We tested and compared the Acer Swift 3 versus the Acer Aspire 3 in terms of Performance, Display Quality, Price, Portability, Battery life and more.
Above you can see the Ranking with the test results and below you will find the in-depth test reports of each Acer Laptop.
Ranking First: Acer Swift 3
- Pure & great image quality and comfortable screen size
- Fast loading times due to the built-in SSD data memory
- Especially light and slim design
- Insufficient sound quality
The Acer Swift 3 is known as an all-round talent. Thanks to its long battery life and the mobility that comes with it, the laptop has quickly made a name for itself. In the meantime, there are new models – we took a closer look at the Acer Swift SF314-57-58VL. In the Techtestreport test you can find out if the Swift model can convince us and what its advantages and disadvantages are.
The Acer Swift SF314-57-58VL advertises mobility in everyday life and is supposed to be space-saving and flexible. The laptop is delivered with Windows 10 Home and can be used immediately after a short setup.
We have tested the device extensively in everyday life in order to form our own opinion and to be able to draw a comparison to other models of the Swift 3 series.
Our first impression of the Acer Swift 3 wasn’t very positive. The material doesn’t feel particularly high-end in a closed state, and the light weight doesn’t contribute to a valuable feeling, either. The weight isn’t an advantage when opening either: The Acer Swift 3 is so light that it can’t be opened with one hand.
Moreover, the notch, which is intended for opening the laptop, is not sufficient. For everyone who likes to work outdoors, the low weight is a big plus point in return.
And when opened, the laptop immediately looks much more valuable. Besides the pleasant color scheme, the keyboard also contributes to this. The feeling while typing is very pleasant and the test device’s operation is intuitive from the start.
The key illumination, which can be adjusted in 3 levels, makes coordination easier. In return, the touchpad isn’t as precise and lets the mouse pointer occasionally jump jerkily across the screen when putting the finger on and off. Here, the purchase of an additional mouse is recommended.
The fingerprint sensor also doesn’t work reliably and often needs several attempts before it unlocks the device. After all, the fingerprint sensor is well placed and doesn’t disturb everyday life at all.
The display of the Acer Swift 3 is quite small with 14 inches and thus decisive for the compact size of the device. Although the display only has 14 inches, it contributes significantly to the high-quality look when opened. Even cinema lovers will get their money’s worth with the 16:9 format.
The Acer Swift scores 3 decent plus points with its picture quality. In addition to the Full HD resolution, which ensures razor-sharp pictures, the display offers bright colors and a decent brightness. This lays the foundations for a great movie night. If it weren’t for the sound…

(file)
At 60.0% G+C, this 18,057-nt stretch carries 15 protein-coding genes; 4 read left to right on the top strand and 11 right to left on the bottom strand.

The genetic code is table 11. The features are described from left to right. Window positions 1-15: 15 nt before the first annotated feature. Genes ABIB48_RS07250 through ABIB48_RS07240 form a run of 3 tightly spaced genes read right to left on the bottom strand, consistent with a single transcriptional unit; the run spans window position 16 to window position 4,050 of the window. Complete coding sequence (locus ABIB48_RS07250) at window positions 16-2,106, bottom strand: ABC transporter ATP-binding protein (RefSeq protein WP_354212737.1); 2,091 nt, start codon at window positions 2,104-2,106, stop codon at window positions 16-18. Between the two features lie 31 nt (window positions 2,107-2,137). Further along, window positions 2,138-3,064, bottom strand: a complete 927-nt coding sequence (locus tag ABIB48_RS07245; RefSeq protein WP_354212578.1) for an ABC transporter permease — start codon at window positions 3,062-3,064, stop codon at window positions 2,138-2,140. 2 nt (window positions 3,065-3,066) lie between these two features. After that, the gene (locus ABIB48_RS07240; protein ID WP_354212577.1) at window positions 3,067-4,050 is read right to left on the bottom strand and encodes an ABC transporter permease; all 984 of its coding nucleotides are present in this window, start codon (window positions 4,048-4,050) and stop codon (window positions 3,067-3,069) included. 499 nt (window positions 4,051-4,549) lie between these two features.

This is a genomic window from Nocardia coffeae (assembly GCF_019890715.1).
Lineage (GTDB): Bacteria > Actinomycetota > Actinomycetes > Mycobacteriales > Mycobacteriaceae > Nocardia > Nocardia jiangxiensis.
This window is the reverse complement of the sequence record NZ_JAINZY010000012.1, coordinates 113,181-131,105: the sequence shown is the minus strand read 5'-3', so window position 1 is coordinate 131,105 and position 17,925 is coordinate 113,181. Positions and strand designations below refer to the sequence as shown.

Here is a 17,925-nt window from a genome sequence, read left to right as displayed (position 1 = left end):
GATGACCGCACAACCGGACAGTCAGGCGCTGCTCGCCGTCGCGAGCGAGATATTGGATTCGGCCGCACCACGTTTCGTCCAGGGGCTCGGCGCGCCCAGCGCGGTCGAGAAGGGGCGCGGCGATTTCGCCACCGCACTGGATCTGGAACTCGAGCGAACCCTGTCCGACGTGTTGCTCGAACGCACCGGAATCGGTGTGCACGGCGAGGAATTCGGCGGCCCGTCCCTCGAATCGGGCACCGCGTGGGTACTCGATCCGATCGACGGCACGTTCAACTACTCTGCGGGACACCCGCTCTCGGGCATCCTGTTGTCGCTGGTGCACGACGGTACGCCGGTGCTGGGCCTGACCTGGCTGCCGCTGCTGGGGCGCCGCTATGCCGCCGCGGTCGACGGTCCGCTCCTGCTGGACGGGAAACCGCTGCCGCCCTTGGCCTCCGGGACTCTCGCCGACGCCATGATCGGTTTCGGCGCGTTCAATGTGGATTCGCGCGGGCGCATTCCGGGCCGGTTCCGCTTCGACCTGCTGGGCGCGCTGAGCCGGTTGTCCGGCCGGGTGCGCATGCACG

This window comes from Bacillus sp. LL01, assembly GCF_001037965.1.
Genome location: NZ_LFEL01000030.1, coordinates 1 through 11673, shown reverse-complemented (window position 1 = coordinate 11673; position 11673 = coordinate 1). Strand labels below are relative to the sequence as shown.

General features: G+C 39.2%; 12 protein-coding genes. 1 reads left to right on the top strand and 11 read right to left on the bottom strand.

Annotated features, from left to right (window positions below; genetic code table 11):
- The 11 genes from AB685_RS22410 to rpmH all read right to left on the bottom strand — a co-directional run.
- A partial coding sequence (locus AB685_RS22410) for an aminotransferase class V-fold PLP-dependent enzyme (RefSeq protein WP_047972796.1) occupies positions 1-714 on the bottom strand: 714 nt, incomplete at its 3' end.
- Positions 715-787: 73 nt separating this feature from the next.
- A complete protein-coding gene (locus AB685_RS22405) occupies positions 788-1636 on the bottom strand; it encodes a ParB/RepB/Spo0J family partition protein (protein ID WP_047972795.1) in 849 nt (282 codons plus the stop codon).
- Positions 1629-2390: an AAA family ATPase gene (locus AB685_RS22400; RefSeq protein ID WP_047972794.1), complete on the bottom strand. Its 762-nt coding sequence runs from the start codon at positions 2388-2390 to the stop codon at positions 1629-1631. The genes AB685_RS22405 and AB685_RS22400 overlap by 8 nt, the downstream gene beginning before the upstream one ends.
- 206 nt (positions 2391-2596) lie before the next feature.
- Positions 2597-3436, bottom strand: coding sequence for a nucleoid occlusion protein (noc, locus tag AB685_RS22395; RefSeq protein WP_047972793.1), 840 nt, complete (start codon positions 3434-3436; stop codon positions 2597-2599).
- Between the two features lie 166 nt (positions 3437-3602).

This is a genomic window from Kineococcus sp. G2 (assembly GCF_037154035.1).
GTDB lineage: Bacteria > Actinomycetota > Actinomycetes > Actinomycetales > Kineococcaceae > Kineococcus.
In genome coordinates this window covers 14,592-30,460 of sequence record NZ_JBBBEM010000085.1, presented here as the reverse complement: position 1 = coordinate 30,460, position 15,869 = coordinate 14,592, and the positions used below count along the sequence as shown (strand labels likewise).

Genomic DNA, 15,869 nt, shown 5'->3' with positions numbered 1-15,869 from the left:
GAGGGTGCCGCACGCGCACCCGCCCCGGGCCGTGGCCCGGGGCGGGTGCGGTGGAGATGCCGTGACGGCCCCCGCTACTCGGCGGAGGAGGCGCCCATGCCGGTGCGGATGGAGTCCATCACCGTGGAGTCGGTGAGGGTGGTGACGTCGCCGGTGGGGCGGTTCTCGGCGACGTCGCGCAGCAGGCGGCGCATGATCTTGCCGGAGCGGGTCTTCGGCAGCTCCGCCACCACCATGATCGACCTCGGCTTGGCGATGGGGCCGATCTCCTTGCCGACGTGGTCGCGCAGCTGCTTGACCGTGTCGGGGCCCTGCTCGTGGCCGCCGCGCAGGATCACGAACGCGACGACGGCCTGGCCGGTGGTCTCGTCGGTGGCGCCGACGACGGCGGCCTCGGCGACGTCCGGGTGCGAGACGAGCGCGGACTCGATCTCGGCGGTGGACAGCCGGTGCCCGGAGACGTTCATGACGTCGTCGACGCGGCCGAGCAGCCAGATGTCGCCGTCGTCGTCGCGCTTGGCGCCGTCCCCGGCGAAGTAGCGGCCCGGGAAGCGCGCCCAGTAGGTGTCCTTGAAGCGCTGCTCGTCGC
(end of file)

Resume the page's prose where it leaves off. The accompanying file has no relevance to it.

Videos and movies are fun with the Swift 3 until the first sound leaves the speakers. The tinny sound makes sure that an unpleasant shiver is coming down your spine.
In a nostalgic way, you’re transported back to the childhood where tin cans replaced the smartphone. Nowadays, even smartphones have better sound quality – fortunately, even a decent headset can help.
The video quality, on the other hand, again speaks for the Acer Swift 3. With a refresh rate of 60 Hz, videos run smoothly and thanks to the intense colors, especially animated (children’s) movies are nice to watch.
The standard processor clock frequency is 1 GHz, but can be increased to 3.6 GHz if required. Thus, the built-in Intel Core i5 provides sufficient performance to handle everyday tasks in the best possible way.
The CPU temperature averages 45°C when working, surfing and YouTube. This is so cool that even the fan doesn’t show any signs of special efforts and the device works continuously quietly.
Unfortunately, the Acer Swift 3 doesn’t have a dedicated graphics card. This is also clearly shown in 3DMark in the time spy test. Whilst the Intel Core i5 scores 2.645 points, the GPU only reaches 468.
This doesn’t make itself felt in everyday use, but becomes relevant in games like Anno 1800 at the latest. In our test the game stutters even in the lowest graphic settings – and Anno 1800 isn’t exactly demanding!
The Acer Swift 3 also quickly reaches its limits in image and video editing. Simple video editing in Vegas Pro 17 is still no problem.
The rendering of a three-minute Full HD video with few effects takes 15 minutes and runs accordingly fast. A particularly positive feature is that the fan is again not audible during rendering.
But as soon as the first video effects and transitions are inserted, the preview of the video only runs smoothly under lowest settings. The Acer Swift 3 is therefore not suitable for current games, complex image and video editing.
Interfaces and Storage
The Acer Swift 3 benefits from its Bluetooth 5.0 interface, whose range is four times greater in comparison to its predecessor, Bluetooth 4.2. The built-in Wi-Fi 6 is also state of the art and enables particularly fast downloads.
In addition to a USB 2.0 and USB 3.0 port, the laptop also has a USB C port that uses Thunderbolt 3 for rapid data exchange.